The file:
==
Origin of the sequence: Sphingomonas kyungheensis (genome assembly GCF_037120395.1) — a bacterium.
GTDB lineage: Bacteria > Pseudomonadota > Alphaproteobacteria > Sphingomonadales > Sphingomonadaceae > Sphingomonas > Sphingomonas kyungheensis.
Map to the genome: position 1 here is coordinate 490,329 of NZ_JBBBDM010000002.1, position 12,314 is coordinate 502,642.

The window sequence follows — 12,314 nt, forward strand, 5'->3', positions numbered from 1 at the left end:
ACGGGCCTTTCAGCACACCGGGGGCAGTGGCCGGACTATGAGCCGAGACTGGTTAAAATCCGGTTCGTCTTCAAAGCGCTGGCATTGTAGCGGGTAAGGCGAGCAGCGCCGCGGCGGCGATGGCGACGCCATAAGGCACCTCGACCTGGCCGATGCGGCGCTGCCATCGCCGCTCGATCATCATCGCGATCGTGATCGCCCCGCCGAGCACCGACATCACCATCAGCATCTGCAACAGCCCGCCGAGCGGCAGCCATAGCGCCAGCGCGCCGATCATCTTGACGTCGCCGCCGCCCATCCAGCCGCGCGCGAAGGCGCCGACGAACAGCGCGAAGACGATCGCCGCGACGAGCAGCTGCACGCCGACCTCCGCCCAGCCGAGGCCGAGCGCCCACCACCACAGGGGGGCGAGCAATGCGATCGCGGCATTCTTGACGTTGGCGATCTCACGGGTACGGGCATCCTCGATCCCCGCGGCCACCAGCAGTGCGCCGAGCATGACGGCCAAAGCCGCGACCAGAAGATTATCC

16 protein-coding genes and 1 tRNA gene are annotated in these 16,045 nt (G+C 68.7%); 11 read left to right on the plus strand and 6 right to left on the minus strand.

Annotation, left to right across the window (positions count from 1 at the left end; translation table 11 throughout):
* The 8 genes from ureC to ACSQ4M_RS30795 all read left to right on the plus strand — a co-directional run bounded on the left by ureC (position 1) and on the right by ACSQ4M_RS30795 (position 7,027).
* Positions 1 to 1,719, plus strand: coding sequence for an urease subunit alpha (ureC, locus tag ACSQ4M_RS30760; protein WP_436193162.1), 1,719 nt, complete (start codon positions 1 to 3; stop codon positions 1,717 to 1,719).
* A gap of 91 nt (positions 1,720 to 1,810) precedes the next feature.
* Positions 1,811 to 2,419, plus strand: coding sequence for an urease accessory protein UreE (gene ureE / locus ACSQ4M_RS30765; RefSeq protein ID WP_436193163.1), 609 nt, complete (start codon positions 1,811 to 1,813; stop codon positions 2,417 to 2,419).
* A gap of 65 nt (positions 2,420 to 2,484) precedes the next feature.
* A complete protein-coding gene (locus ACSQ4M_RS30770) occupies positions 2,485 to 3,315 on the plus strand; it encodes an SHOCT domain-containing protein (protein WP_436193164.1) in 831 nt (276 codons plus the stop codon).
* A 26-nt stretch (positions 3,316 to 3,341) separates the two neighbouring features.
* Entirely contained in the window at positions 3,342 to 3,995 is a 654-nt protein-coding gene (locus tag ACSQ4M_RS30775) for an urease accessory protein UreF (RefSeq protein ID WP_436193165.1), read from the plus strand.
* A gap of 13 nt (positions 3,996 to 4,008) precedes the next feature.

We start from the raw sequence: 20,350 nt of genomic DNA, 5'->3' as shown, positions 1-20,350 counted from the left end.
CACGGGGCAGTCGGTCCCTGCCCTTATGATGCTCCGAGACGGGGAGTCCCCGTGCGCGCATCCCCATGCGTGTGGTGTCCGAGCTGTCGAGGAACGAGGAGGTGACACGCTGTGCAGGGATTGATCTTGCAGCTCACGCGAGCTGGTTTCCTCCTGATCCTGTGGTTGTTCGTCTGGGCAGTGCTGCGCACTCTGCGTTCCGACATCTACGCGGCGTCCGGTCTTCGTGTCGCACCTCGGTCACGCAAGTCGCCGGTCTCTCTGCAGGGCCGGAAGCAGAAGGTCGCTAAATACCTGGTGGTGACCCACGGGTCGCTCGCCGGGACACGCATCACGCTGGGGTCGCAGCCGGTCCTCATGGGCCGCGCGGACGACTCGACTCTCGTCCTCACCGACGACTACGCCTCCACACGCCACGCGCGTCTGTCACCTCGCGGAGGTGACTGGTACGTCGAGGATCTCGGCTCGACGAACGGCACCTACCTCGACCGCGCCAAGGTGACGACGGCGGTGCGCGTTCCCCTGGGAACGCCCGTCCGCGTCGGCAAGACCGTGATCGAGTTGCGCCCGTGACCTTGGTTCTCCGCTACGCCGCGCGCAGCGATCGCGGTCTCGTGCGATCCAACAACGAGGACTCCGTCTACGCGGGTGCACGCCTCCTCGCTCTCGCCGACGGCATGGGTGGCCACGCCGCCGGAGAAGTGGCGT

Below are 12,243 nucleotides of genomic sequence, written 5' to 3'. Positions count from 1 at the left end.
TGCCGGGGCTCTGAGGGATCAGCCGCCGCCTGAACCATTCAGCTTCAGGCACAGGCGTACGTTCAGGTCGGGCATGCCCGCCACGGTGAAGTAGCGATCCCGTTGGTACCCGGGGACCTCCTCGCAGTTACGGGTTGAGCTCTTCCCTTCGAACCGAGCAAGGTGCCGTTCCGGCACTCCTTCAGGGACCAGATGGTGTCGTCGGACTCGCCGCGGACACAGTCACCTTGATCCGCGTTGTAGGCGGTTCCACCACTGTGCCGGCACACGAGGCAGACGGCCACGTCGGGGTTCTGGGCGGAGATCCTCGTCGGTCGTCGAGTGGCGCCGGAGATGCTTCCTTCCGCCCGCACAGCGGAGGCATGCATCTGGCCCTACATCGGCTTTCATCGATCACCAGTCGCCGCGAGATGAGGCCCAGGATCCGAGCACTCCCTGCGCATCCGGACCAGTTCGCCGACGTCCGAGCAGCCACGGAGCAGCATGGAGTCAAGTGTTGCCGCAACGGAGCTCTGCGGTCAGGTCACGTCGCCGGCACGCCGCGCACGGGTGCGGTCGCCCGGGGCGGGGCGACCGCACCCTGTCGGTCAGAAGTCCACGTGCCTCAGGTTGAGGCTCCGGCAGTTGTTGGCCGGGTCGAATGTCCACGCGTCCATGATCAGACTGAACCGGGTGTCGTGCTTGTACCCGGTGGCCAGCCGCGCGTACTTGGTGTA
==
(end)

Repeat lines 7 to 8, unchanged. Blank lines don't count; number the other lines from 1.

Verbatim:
Annotation, left to right across the window (positions count from 1 at the left end; translation table 11 throughout):
* The 8 genes from ureC to ACSQ4M_RS30795 all read left to right on the plus strand — a co-directional run bounded on the left by ureC (position 1) and on the right by ACSQ4M_RS30795 (position 7,027).